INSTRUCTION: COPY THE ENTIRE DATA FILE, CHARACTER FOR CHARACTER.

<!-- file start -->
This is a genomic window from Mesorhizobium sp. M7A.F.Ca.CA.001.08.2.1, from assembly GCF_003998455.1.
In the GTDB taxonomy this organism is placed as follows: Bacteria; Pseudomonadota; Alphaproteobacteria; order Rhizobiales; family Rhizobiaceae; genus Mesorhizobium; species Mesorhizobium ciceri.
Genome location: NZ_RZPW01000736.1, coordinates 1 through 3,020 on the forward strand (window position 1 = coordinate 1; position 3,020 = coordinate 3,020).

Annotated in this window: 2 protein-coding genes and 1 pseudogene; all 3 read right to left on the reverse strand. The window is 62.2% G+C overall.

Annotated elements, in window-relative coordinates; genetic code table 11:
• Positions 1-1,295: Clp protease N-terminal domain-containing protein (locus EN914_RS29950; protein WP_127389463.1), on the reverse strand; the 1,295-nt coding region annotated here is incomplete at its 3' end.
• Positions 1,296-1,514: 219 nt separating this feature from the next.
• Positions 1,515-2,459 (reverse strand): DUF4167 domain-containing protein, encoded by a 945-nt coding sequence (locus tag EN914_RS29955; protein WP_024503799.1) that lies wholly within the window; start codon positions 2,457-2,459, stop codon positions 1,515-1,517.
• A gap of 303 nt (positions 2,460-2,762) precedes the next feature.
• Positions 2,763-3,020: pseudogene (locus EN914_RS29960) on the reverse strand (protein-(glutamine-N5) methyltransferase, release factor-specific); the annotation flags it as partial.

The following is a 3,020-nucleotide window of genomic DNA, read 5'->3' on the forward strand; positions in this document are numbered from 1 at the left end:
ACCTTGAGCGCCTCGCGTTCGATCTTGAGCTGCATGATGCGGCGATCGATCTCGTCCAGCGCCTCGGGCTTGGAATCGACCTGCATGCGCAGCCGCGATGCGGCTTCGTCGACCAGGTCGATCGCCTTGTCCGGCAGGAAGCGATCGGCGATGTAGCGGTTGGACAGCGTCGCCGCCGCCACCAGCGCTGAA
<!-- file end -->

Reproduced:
This is a genomic window from Mesorhizobium sp. M7A.F.Ca.CA.001.08.2.1, from assembly GCF_003998455.1.
In the GTDB taxonomy this organism is placed as follows: Bacteria; Pseudomonadota; Alphaproteobacteria; order Rhizobiales; family Rhizobiaceae; genus Mesorhizobium; species Mesorhizobium ciceri.
Genome location: NZ_RZPW01000736.1, coordinates 1 through 3,020 on the forward strand (window position 1 = coordinate 1; position 3,020 = coordinate 3,020).

Annotated in this window: 2 protein-coding genes and 1 pseudogene; all 3 read right to left on the reverse strand. The window is 62.2% G+C overall.

Annotated elements, in window-relative coordinates; genetic code table 11:
• Positions 1-1,295: Clp protease N-terminal domain-containing protein (locus EN914_RS29950; protein WP_127389463.1), on the reverse strand; the 1,295-nt coding region annotated here is incomplete at its 3' end.
• Positions 1,296-1,514: 219 nt separating this feature from the next.
• Positions 1,515-2,459 (reverse strand): DUF4167 domain-containing protein, encoded by a 945-nt coding sequence (locus tag EN914_RS29955; protein WP_024503799.1) that lies wholly within the window; start codon positions 2,457-2,459, stop codon positions 1,515-1,517.
• A gap of 303 nt (positions 2,460-2,762) precedes the next feature.
• Positions 2,763-3,020: pseudogene (locus EN914_RS29960) on the reverse strand (protein-(glutamine-N5) methyltransferase, release factor-specific); the annotation flags it as partial.

The following is a 3,020-nucleotide window of genomic DNA, read 5'->3' on the forward strand; positions in this document are numbered from 1 at the left end:
ACCTTGAGCGCCTCGCGTTCGATCTTGAGCTGCATGATGCGGCGATCGATCTCGTCCAGCGCCTCGGGCTTGGAATCGACCTGCATGCGCAGCCGCGATGCGGCTTCGTCGACCAGGTCGATCGCCTTGTCCGGCAGGAAGCGATCGGCGATGTAGCGGTTGGACAGCGTCGCCGCCGCCACCAGCGCTGAA